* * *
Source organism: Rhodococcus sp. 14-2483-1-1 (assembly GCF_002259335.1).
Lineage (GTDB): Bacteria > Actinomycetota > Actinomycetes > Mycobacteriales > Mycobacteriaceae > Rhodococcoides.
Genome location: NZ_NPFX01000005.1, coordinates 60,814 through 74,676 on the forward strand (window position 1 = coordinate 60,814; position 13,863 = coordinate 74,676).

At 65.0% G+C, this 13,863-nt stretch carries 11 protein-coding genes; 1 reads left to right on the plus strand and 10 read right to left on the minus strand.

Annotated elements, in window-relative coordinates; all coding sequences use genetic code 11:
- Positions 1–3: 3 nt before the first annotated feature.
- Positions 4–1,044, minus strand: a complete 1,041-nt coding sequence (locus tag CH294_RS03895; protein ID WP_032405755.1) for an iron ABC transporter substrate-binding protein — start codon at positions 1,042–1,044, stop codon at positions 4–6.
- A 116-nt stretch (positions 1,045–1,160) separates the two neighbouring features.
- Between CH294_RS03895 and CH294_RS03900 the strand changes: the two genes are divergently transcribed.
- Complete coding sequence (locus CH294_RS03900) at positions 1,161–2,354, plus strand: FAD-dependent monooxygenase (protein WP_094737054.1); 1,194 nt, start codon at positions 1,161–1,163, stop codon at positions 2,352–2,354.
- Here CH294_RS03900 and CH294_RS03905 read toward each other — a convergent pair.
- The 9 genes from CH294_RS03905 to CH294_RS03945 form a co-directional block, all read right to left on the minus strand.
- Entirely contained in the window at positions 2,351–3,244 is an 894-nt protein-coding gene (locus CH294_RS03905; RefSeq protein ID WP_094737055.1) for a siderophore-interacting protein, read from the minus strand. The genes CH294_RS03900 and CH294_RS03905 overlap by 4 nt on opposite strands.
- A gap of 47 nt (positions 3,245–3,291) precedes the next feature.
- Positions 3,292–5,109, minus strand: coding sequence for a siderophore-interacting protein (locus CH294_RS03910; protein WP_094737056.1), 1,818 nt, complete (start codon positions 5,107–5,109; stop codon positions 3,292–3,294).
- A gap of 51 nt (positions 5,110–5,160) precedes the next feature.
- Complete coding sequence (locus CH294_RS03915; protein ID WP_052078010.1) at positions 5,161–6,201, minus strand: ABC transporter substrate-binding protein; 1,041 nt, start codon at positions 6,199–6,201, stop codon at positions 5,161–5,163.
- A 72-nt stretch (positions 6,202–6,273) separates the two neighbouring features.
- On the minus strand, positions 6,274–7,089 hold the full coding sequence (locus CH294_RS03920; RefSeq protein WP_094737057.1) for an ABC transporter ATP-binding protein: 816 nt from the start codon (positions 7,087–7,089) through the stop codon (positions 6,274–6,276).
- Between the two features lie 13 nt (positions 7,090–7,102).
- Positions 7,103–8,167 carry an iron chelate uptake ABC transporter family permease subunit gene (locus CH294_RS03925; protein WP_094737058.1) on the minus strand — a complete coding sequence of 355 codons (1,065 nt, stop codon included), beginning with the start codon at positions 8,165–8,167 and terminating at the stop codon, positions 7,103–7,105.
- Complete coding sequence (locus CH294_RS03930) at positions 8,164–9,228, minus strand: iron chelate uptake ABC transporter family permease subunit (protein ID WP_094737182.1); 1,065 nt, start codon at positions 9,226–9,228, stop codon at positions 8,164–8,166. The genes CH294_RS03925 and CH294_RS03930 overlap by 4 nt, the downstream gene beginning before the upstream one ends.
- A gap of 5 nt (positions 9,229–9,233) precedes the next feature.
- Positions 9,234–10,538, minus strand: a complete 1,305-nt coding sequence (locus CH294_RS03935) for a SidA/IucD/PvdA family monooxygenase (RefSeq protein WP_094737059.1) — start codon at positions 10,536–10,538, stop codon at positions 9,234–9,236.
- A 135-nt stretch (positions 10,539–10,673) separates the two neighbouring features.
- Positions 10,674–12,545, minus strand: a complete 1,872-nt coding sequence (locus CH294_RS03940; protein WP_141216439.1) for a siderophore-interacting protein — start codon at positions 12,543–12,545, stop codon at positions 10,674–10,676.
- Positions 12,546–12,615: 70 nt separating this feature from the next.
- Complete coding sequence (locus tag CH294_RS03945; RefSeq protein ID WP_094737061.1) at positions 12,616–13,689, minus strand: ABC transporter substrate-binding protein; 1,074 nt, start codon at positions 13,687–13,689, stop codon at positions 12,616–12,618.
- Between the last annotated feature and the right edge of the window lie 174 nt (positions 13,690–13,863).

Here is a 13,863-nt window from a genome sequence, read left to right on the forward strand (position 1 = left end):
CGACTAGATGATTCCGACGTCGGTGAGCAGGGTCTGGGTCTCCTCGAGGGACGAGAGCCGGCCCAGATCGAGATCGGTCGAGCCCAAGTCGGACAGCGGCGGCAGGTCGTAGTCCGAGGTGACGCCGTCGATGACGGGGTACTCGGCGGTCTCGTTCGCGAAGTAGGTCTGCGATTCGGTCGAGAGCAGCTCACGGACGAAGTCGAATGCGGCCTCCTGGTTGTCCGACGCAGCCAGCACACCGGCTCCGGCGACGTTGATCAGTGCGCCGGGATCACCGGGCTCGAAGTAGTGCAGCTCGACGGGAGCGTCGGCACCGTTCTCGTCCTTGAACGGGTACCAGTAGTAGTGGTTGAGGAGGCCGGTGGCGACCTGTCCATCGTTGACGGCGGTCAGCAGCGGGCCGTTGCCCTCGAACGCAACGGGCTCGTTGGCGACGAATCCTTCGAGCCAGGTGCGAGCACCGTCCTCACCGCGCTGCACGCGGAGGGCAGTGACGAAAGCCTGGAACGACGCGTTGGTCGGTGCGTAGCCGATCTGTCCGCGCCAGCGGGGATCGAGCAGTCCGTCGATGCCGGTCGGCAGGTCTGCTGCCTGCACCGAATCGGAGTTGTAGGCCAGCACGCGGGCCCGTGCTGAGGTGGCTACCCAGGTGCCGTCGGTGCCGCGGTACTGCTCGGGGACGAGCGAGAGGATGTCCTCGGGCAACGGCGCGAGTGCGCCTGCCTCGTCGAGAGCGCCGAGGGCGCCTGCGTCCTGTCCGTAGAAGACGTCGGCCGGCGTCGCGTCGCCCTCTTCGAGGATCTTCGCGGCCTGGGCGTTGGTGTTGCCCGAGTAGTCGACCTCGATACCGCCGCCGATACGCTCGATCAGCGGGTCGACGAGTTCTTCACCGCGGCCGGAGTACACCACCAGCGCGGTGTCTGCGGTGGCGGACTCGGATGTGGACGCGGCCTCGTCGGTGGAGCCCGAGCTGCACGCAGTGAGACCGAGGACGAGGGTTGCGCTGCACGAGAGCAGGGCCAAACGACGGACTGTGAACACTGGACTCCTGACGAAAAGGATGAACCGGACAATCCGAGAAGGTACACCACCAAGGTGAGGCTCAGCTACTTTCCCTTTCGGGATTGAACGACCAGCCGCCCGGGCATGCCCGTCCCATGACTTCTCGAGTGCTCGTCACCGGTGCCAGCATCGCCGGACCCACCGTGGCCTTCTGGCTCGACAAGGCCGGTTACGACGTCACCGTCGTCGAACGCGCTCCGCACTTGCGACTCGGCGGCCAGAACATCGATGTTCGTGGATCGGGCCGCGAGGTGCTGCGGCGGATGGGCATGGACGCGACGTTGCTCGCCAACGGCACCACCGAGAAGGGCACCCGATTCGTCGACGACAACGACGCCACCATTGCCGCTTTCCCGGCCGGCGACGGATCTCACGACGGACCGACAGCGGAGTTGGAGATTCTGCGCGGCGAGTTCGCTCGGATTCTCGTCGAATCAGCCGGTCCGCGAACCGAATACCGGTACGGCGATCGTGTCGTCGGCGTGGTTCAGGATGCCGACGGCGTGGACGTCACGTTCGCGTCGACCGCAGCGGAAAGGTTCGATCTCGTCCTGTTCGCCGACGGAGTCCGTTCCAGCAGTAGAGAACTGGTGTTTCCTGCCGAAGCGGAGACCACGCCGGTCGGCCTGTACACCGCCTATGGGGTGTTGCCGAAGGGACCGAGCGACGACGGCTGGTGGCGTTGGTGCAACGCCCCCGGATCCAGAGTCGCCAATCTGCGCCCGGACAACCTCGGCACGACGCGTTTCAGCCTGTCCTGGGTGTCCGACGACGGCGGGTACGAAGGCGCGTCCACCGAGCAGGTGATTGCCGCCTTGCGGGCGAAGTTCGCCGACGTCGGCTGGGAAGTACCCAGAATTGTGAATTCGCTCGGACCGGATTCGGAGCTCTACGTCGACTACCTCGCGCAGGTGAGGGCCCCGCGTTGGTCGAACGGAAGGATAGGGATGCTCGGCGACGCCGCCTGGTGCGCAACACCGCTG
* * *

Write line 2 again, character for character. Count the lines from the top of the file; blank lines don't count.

Lineage (GTDB): Bacteria > Actinomycetota > Actinomycetes > Mycobacteriales > Mycobacteriaceae > Rhodococcoides.